Samsung (NASDAQOTH:SSNLF) unveiled its exciting Galaxy Note Edge phablet in September, and the electronics giant appears to be just getting started in the world of curved OLED displays.
According to a recent report from Korean tech news site AsiaE, Samsung might have quietly showcased two variants of its upcoming Galaxy S6 smartphone to select partners at this week's Consumer Electronics Show in Las Vegas. The first reportedly bears Samsung's usual flat OLED display tech, while the other -- tentatively called the Galaxy S6 Edge -- is said to be a "limited" edition smartphone with three distinct screens, including one main display and two curved Edge displays running down either side of the device.
Less "limited" than you think
This news isn't entirely shocking, as LG Display simultaneously showed off the very same innovation at CES in its own prototype device, which sports two side screens LG calls an "Active Bending OLED display." But while LG insists this display is ready for mass production, it's unclear whether the company has secured any notable design wins for its new tech.
By contrast, Samsung appears to be dramatically ramping up its efforts to bring the Galaxy S6 Edge to market this year.
In fact, according to AsiaE, "industry insiders" say Samsung wants to sell as many as 10 million Galaxy S6 Edge smartphones in 2015 -- and that's on top of roughly 45 million to 52 million "regular" Galaxy S6 units. This means Samsung wants roughly one in every five Galaxy S6 devices sold to feature its slick, new Edge display technology.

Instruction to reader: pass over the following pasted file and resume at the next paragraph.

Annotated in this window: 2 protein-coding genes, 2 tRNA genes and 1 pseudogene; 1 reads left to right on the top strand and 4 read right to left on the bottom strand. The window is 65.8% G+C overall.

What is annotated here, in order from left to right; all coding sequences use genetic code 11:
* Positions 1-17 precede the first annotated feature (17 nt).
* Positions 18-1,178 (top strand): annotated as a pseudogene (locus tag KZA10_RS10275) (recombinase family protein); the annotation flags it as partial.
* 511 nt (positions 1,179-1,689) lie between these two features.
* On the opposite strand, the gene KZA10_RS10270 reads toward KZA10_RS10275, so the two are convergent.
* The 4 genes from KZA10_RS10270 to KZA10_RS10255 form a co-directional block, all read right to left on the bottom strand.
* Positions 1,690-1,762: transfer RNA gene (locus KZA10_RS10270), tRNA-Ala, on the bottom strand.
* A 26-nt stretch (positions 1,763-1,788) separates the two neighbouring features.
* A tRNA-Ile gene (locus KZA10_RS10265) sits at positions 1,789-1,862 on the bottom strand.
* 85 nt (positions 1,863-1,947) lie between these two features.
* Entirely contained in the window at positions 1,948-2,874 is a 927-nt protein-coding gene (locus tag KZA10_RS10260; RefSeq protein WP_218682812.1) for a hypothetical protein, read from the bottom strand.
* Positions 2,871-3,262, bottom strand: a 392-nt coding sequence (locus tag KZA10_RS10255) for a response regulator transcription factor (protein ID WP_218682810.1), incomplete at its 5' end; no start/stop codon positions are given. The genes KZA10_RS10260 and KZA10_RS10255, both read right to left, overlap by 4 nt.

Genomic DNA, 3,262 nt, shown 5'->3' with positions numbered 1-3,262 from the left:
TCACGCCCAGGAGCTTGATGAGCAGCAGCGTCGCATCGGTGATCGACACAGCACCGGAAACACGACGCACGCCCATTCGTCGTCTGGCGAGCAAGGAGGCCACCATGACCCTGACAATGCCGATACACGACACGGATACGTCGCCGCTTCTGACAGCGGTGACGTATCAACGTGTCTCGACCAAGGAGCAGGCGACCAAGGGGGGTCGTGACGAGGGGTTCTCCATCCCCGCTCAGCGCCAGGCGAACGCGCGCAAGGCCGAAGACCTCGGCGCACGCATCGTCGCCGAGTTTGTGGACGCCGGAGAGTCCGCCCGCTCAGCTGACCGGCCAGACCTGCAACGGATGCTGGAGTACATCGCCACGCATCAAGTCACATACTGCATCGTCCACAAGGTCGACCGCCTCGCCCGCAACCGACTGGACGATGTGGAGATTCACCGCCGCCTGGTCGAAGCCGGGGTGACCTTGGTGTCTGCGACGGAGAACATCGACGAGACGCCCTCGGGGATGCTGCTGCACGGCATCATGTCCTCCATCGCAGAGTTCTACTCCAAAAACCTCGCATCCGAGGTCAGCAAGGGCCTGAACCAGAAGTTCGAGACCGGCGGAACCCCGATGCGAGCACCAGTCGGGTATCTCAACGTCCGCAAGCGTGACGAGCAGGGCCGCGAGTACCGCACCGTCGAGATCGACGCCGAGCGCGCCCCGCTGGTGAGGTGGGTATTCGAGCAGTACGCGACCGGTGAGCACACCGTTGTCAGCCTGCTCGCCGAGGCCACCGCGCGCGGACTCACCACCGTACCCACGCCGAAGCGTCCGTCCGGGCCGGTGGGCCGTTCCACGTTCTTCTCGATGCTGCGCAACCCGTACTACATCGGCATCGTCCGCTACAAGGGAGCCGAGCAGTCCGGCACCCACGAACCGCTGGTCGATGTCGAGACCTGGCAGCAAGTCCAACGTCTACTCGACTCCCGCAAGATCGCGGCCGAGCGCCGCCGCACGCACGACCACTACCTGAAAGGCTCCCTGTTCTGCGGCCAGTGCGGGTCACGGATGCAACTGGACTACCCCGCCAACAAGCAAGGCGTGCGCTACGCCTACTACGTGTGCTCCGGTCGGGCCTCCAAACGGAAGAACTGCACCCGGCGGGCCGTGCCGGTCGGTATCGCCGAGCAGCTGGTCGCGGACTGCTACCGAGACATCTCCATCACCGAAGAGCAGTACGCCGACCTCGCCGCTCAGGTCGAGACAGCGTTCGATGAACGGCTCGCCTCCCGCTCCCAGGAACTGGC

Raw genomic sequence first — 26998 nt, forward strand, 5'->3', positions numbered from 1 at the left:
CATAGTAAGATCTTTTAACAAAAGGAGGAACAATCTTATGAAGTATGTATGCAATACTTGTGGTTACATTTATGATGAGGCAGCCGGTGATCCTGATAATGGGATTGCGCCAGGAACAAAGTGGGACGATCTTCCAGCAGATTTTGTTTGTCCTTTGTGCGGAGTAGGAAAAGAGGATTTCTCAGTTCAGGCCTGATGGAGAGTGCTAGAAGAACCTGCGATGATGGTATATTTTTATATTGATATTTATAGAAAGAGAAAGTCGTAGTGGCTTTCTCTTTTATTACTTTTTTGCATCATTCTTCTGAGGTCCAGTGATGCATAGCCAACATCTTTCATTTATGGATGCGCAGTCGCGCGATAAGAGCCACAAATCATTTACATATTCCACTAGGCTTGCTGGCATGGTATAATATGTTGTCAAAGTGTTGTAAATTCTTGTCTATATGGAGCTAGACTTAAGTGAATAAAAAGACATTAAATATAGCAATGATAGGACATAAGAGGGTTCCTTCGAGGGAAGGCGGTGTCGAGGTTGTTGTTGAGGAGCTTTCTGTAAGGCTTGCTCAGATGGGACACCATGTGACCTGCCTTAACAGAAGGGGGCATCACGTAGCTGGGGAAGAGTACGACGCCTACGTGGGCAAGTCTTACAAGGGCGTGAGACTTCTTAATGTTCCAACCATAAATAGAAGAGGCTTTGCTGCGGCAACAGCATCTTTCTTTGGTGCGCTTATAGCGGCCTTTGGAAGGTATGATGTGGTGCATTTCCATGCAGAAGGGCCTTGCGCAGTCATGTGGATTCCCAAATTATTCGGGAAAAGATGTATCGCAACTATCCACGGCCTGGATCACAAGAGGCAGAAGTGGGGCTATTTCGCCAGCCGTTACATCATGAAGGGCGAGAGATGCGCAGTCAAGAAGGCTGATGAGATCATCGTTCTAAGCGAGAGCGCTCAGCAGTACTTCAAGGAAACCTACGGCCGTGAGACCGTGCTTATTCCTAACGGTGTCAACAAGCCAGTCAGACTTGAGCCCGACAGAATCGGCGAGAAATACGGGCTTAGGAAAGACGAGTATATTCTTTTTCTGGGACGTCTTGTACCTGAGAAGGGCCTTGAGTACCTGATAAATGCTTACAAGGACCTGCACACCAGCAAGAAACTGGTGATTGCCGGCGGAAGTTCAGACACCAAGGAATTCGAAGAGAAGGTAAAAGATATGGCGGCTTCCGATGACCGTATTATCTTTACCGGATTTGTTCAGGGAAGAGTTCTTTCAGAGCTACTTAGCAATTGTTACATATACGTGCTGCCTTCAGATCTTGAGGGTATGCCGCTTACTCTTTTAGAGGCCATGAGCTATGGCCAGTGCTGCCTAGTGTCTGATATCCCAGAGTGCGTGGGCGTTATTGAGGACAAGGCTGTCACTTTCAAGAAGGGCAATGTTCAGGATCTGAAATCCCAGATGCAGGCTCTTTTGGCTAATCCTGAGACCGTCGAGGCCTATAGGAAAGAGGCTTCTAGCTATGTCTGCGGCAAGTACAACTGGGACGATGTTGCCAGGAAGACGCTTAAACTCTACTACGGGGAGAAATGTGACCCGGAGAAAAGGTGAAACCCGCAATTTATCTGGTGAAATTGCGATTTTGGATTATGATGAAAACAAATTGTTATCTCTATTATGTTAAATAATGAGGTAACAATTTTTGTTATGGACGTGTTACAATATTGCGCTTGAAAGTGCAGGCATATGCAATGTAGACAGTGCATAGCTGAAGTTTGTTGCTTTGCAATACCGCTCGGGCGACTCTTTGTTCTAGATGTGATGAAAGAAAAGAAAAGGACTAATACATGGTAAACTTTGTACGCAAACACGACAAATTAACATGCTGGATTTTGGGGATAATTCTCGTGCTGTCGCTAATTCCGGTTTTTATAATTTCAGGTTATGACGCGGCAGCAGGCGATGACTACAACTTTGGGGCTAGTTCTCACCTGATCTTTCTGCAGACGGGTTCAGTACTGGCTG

For perspective, Samsung only shipped an estimated 1 million Galaxy Note Edge units between its initial unveiling and the end of 2014, compared to about 11 million regular Galaxy Note 4 units.
What's more, Samsung could be creating a self-fulfilling prophecy for the Galaxy S6 Edge's success. As I pointed out shortly after Samsung's announcement in September, the Galaxy Note Edge was ultimately destined for mediocre sales given its combination of prohibitively high price and limited availability. "Consumers might not take kindly to such a device," I wrote at the time, "if they associate it as difficult to find and overly expensive from the start."
Now, the Galaxy Note Edge just arrived at Verizon this past week for $400 with a contract or $800 unlocked. Cool display or not, the wide availability of competing high-end $300 contract smartphones makes the Note Edge a tough pill to swallow for even the most ambitious tech enthusiast.
But if Samsung can indeed manufacture and ship 10 million Galaxy S6 Edge units this year -- and keeping in mind the smaller Galaxy S series tends to be priced a notch below the larger Note -- this much larger rollout could help resolve both the cost and availability issues by increasing supply and, in turn, removing Samsung's margin-driven need to command such an exorbitant price.
That's not to say the Galaxy S6 Edge won't still sell at a premium to its flat-screened counterpart. But if consumers react favorably to the differentiating display in its smaller form factor, the Galaxy S6 Edge could prove to be a major win for Samsung.